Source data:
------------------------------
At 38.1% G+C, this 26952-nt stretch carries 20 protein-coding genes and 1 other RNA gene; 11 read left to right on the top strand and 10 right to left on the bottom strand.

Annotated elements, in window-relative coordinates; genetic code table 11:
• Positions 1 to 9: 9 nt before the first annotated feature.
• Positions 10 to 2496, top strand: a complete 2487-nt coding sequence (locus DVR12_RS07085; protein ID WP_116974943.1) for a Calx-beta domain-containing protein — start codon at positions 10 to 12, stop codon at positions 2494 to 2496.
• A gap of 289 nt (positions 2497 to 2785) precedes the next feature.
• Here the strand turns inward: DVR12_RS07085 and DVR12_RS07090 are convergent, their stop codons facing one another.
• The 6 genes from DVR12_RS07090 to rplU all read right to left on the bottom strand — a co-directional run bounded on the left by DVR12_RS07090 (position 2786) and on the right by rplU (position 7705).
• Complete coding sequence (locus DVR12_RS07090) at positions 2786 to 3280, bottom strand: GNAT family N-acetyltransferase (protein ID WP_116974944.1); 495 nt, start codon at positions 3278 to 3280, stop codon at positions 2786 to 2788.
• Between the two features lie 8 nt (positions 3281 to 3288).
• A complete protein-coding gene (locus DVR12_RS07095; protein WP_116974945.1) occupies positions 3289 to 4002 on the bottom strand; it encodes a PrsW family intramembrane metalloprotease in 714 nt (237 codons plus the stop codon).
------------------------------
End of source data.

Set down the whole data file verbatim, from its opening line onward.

At 38.1% G+C, this 26952-nt stretch carries 20 protein-coding genes and 1 other RNA gene; 11 read left to right on the top strand and 10 right to left on the bottom strand.

Annotated elements, in window-relative coordinates; genetic code table 11:
• Positions 1 to 9: 9 nt before the first annotated feature.
• Positions 10 to 2496, top strand: a complete 2487-nt coding sequence (locus DVR12_RS07085; protein ID WP_116974943.1) for a Calx-beta domain-containing protein — start codon at positions 10 to 12, stop codon at positions 2494 to 2496.
• A gap of 289 nt (positions 2497 to 2785) precedes the next feature.
• Here the strand turns inward: DVR12_RS07085 and DVR12_RS07090 are convergent, their stop codons facing one another.
• The 6 genes from DVR12_RS07090 to rplU all read right to left on the bottom strand — a co-directional run bounded on the left by DVR12_RS07090 (position 2786) and on the right by rplU (position 7705).
• Complete coding sequence (locus DVR12_RS07090) at positions 2786 to 3280, bottom strand: GNAT family N-acetyltransferase (protein ID WP_116974944.1); 495 nt, start codon at positions 3278 to 3280, stop codon at positions 2786 to 2788.
• Between the two features lie 8 nt (positions 3281 to 3288).
• A complete protein-coding gene (locus DVR12_RS07095; protein WP_116974945.1) occupies positions 3289 to 4002 on the bottom strand; it encodes a PrsW family intramembrane metalloprotease in 714 nt (237 codons plus the stop codon).